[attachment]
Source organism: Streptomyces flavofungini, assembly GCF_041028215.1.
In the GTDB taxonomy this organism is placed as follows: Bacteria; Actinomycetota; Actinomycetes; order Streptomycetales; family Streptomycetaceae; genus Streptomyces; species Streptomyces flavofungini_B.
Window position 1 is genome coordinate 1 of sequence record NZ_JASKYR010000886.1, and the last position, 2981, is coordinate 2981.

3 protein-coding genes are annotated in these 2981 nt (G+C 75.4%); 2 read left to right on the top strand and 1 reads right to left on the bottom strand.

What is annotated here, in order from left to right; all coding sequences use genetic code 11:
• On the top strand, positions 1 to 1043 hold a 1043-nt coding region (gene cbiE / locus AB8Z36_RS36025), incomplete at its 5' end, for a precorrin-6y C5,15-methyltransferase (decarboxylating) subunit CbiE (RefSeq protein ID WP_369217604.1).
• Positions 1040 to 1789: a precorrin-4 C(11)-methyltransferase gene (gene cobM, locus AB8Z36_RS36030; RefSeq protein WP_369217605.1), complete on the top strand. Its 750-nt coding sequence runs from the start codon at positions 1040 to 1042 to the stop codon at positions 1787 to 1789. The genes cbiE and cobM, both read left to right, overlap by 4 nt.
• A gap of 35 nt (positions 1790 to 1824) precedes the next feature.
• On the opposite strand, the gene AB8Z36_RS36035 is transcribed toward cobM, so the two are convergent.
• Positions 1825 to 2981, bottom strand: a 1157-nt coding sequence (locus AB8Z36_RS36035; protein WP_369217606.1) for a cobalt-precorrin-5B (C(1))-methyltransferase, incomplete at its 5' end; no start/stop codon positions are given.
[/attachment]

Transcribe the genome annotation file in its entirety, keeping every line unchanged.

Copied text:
Source organism: Streptomyces flavofungini, assembly GCF_041028215.1.
In the GTDB taxonomy this organism is placed as follows: Bacteria; Actinomycetota; Actinomycetes; order Streptomycetales; family Streptomycetaceae; genus Streptomyces; species Streptomyces flavofungini_B.
Window position 1 is genome coordinate 1 of sequence record NZ_JASKYR010000886.1, and the last position, 2981, is coordinate 2981.

3 protein-coding genes are annotated in these 2981 nt (G+C 75.4%); 2 read left to right on the top strand and 1 reads right to left on the bottom strand.

What is annotated here, in order from left to right; all coding sequences use genetic code 11:
• On the top strand, positions 1 to 1043 hold a 1043-nt coding region (gene cbiE / locus AB8Z36_RS36025), incomplete at its 5' end, for a precorrin-6y C5,15-methyltransferase (decarboxylating) subunit CbiE (RefSeq protein ID WP_369217604.1).
• Positions 1040 to 1789: a precorrin-4 C(11)-methyltransferase gene (gene cobM, locus AB8Z36_RS36030; RefSeq protein WP_369217605.1), complete on the top strand. Its 750-nt coding sequence runs from the start codon at positions 1040 to 1042 to the stop codon at positions 1787 to 1789. The genes cbiE and cobM, both read left to right, overlap by 4 nt.
• A gap of 35 nt (positions 1790 to 1824) precedes the next feature.
• On the opposite strand, the gene AB8Z36_RS36035 is transcribed toward cobM, so the two are convergent.
• Positions 1825 to 2981, bottom strand: a 1157-nt coding sequence (locus AB8Z36_RS36035; protein WP_369217606.1) for a cobalt-precorrin-5B (C(1))-methyltransferase, incomplete at its 5' end; no start/stop codon positions are given.